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World Cup's First Day Marred By Protests

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World Cup's First Day Marred By Protests

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World Cup's First Day Marred By Protests

World Cup's First Day Marred By Protests

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  • <iframe src="" width="100%" height="290" frameborder="0" scrolling="no" title="NPR embedded audio player">
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Riot police in Sao Paulo used tear gas and stun grenades against protesters angry over Brazil's attention to the World Cup over the needs of its people. The violence came before the first game began.


It's MORNING EDITION from NPR News. I'm Renee Montagne, and this was the sound when Brazil won its first game at the opening of the World Cup.


MONTAGNE: The host of the World Cup, yesterday, won a resounding 3-to-1 victory against Croatia. It wasn't without controversy though. There was a protest on the field as Croatia argued a questionable penalty that gave Brazil the winning goal. Off the field there were protests as well, for different reasons. NPR's Lourdes Garcia-Navarro was on the streets of Sao Paulo, and she filed this report.



LOURDES GARCIA-NAVARRO, BYLINE: The protest in Sao Paulo started small. A few dedicated dissenters chanting, we give up on the World Cup. We want health and education. There were more press than demonstrators, and definitely much more security than both. But within minutes of the protest starting, the police took aggressive action.


GARCIA-NAVARRO: So the police here, in Brazil, didn't waste any time. Things got very ugly here, very fast. There were a few dozen protesters, and the riot police started firing grenades, as you can hear, and teargas. They want these protests to be dispersed as quickly as possible.

UNIDENTIFIED MAN: (Portuguese spoken).

GARCIA-NAVARRO: What followed was chaos, with two CNN journalists getting injured as well several protesters. Some of the tactics seemed plain vindictive. Britain's ITV channel captured police spraying a restrained protester in the eyes with pepper spray from just inches away. There was anger and shock among the demonstrators. Lucas Bujaro was among them.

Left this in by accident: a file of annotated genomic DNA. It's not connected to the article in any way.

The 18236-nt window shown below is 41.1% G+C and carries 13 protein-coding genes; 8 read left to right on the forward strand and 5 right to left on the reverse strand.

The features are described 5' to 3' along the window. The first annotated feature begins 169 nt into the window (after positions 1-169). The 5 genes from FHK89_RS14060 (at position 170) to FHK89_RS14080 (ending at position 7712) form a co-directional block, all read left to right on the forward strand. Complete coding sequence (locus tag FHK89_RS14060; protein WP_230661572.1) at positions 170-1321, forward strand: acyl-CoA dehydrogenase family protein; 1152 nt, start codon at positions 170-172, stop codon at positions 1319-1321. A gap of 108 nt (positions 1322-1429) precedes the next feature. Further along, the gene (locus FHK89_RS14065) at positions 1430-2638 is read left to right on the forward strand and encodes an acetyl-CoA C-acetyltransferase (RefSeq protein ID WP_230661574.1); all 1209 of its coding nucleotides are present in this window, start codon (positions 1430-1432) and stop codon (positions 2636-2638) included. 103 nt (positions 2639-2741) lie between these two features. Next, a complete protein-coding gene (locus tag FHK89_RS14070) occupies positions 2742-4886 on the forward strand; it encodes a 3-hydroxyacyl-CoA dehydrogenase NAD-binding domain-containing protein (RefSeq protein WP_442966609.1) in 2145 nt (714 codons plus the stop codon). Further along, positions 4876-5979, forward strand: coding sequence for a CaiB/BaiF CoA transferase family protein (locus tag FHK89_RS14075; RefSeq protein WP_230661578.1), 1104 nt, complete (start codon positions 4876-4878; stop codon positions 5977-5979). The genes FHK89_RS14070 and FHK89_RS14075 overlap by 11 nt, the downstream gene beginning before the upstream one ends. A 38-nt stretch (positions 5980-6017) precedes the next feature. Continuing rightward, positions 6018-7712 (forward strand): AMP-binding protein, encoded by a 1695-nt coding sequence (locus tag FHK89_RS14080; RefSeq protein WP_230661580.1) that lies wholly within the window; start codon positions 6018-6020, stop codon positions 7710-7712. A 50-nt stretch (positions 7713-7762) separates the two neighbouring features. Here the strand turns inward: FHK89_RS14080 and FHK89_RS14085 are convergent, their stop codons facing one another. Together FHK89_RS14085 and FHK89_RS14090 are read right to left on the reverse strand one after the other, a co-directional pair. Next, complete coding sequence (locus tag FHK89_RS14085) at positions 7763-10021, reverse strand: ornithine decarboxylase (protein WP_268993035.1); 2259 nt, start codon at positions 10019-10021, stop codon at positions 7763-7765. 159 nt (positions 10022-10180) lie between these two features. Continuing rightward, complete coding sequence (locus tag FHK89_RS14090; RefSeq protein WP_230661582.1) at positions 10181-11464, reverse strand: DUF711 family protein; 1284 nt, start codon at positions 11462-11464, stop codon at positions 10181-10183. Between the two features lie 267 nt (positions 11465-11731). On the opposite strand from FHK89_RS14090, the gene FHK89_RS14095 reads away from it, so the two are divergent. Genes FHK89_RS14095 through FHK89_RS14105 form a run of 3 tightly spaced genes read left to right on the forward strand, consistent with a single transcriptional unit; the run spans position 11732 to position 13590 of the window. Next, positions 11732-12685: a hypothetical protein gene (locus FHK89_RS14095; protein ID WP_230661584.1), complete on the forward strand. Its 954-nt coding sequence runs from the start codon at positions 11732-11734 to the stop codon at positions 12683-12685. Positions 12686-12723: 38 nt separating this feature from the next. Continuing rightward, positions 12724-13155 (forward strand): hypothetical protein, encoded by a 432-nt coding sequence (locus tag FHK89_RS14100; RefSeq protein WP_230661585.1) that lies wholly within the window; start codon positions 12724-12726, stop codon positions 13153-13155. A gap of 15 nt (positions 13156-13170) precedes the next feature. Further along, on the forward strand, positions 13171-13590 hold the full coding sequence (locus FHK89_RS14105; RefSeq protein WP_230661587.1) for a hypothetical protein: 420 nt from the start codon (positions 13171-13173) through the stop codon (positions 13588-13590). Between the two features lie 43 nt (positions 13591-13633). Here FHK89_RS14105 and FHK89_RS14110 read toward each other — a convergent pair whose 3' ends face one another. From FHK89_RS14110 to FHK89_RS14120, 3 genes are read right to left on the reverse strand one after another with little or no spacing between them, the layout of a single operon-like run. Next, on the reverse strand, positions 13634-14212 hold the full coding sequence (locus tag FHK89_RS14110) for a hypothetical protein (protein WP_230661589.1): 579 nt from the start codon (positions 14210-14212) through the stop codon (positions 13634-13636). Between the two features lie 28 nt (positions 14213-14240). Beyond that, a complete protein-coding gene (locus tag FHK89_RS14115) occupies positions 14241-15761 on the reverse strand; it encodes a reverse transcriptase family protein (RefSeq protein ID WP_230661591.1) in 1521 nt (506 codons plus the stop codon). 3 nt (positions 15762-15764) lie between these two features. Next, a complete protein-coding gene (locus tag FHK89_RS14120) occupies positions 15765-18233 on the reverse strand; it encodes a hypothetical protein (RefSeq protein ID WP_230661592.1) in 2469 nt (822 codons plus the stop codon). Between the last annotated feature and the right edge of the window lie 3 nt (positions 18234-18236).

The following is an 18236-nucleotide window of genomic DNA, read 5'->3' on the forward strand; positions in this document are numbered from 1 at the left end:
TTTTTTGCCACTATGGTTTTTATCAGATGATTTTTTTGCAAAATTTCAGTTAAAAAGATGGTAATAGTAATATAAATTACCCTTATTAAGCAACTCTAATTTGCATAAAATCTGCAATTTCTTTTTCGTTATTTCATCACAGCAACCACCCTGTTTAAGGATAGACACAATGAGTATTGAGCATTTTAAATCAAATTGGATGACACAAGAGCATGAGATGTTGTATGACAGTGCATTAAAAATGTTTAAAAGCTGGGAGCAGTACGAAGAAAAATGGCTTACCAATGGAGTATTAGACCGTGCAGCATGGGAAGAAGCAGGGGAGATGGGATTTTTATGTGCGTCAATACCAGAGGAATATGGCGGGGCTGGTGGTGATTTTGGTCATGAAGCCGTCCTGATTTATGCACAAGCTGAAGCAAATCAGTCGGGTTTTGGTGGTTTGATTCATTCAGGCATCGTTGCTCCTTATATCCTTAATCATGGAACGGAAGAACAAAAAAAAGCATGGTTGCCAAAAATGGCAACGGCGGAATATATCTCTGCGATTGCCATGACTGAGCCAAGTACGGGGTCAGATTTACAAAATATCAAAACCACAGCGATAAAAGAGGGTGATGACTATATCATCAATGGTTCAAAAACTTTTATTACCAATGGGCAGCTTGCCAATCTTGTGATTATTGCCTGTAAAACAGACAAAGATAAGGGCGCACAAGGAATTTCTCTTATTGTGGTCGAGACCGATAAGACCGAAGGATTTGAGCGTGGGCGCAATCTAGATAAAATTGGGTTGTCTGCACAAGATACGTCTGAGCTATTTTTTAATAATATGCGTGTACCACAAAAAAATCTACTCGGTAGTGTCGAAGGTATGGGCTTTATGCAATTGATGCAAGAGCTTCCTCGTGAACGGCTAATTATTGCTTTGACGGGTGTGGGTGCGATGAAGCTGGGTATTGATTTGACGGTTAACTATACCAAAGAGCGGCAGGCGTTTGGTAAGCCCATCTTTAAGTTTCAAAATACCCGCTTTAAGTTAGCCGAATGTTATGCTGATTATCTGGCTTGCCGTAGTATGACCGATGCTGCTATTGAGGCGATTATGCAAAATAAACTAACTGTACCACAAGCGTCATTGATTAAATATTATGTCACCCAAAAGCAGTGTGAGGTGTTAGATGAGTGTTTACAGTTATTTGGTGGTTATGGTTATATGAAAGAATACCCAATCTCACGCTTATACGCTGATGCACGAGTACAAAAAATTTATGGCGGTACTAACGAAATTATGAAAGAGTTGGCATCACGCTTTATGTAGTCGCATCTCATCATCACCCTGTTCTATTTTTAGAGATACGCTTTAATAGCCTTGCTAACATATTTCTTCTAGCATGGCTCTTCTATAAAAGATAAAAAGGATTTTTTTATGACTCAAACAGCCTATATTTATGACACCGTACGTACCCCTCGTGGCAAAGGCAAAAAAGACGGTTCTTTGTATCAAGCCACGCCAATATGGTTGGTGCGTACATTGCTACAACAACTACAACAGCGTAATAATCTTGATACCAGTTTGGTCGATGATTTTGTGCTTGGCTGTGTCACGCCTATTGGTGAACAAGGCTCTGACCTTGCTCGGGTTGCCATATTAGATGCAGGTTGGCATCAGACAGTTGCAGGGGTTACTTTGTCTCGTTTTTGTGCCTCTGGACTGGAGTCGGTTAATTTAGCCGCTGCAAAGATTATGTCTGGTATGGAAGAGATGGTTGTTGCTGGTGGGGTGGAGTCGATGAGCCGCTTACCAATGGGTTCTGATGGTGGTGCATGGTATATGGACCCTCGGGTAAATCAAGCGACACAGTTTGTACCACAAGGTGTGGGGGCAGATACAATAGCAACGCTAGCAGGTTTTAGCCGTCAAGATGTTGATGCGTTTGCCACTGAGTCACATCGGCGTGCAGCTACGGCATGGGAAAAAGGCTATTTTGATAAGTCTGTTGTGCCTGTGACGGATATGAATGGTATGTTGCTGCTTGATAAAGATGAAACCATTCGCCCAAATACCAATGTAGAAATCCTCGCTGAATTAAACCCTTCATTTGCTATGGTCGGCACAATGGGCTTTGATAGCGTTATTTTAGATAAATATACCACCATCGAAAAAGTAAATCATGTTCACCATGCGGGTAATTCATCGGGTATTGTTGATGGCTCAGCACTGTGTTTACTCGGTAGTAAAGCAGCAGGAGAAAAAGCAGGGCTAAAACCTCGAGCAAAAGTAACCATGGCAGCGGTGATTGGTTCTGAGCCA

LUCAS BUJARO: In less than, like, ten minutes, they throw bombs everywhere - everyone. Like, this movement - they don't want this to grow, you know, to get bigger.

LUIS GUSTAVO: (Portuguese spoken).

GARCIA-NAVARRO: Luis Gustavo is a student. The police started attacking, he says. The police here, in Brazil, are violent and aggressive. Brazil has a long history of police brutality. According to Amnesty International, every year, Brazil's police are responsible for some 2000 deaths. A harsh crackdown on protesters last year was the main catalyst for nationwide demonstrations that broke out. This past March, a mother of four was injured during a shootout between police and criminals in her favela in Rio de Janeiro. After being dumped in the trunk of a police vehicle, she fell out and was dragged, and she eventually died. And that is one of the reasons, among many, that Brazilians cite why they are angry about hosting the World Cup. While there weren't that many protesters out on the streets yesterday, polls show that a majority of the country are angry at the corruption and impunity here. On the street where some of the clashes took place, Kelly Fernanda Garcia Pedroso looked on from behind a metal gate in front of her home. She was wearing a Brazil shirt, and she said she was a supporter of the Brazilian team.


GARCIA-NAVARRO: I'm not against the protest, she tells me, I'm against the violence. I think everyone has the right to protest, and they have to use a big event like this, watched all over the world, to draw attention, and maybe something will change, she says. Some pundits here say, and Brazilian officials hope, that a World Cup victory will erase all the bad blood in Brazil, but Pedroso says it's unlikely.

PEDROSO: (Portuguese spoken).

GARCIA-NAVARRO: No, I'm not proud of the World Cup, she says. There is nothing to be proud of, in fact. Lourdes Garcia-Navarro, NPR News, Sao Paulo.

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